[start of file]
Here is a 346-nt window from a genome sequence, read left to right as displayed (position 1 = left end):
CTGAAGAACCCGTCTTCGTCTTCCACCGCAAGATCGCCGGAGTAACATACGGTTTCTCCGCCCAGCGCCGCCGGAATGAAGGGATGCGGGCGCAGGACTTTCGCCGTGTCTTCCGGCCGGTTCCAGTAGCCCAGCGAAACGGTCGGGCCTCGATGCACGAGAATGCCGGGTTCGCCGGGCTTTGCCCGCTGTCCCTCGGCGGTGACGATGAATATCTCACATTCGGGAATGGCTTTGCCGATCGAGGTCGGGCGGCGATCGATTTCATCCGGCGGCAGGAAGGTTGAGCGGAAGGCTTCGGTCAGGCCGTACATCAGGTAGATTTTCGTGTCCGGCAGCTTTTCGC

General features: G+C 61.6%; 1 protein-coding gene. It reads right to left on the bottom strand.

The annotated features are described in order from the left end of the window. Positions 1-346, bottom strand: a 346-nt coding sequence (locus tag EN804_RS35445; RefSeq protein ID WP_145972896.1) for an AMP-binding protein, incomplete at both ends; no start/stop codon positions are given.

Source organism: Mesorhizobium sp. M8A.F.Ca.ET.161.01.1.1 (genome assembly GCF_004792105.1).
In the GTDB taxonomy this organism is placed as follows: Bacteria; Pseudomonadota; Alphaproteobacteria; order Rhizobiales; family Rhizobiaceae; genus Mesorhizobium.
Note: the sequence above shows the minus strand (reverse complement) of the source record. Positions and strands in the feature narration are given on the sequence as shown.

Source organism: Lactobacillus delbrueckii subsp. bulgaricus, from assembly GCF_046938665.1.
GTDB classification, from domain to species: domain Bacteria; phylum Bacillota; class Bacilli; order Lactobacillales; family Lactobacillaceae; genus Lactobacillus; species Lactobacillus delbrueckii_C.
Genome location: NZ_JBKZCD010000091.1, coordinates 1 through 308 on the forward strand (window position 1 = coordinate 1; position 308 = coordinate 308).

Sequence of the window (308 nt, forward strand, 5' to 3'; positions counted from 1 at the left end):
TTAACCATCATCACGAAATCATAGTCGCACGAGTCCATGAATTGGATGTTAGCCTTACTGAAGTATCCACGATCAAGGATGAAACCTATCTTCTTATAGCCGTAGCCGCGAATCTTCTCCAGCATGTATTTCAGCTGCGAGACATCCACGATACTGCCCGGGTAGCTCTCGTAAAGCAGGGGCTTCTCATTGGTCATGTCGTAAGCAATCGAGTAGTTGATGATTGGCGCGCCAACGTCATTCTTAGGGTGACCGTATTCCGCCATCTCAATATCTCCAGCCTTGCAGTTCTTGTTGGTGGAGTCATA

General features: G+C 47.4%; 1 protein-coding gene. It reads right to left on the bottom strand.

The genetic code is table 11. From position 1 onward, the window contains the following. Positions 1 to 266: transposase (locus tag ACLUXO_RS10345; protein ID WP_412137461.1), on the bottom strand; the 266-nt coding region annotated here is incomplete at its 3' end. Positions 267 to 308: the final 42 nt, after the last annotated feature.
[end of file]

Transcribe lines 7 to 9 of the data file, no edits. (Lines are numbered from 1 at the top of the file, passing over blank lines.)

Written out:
Note: the sequence above shows the minus strand (reverse complement) of the source record. Positions and strands in the feature narration are given on the sequence as shown.

Source organism: Lactobacillus delbrueckii subsp. bulgaricus, from assembly GCF_046938665.1.
GTDB classification, from domain to species: domain Bacteria; phylum Bacillota; class Bacilli; order Lactobacillales; family Lactobacillaceae; genus Lactobacillus; species Lactobacillus delbrueckii_C.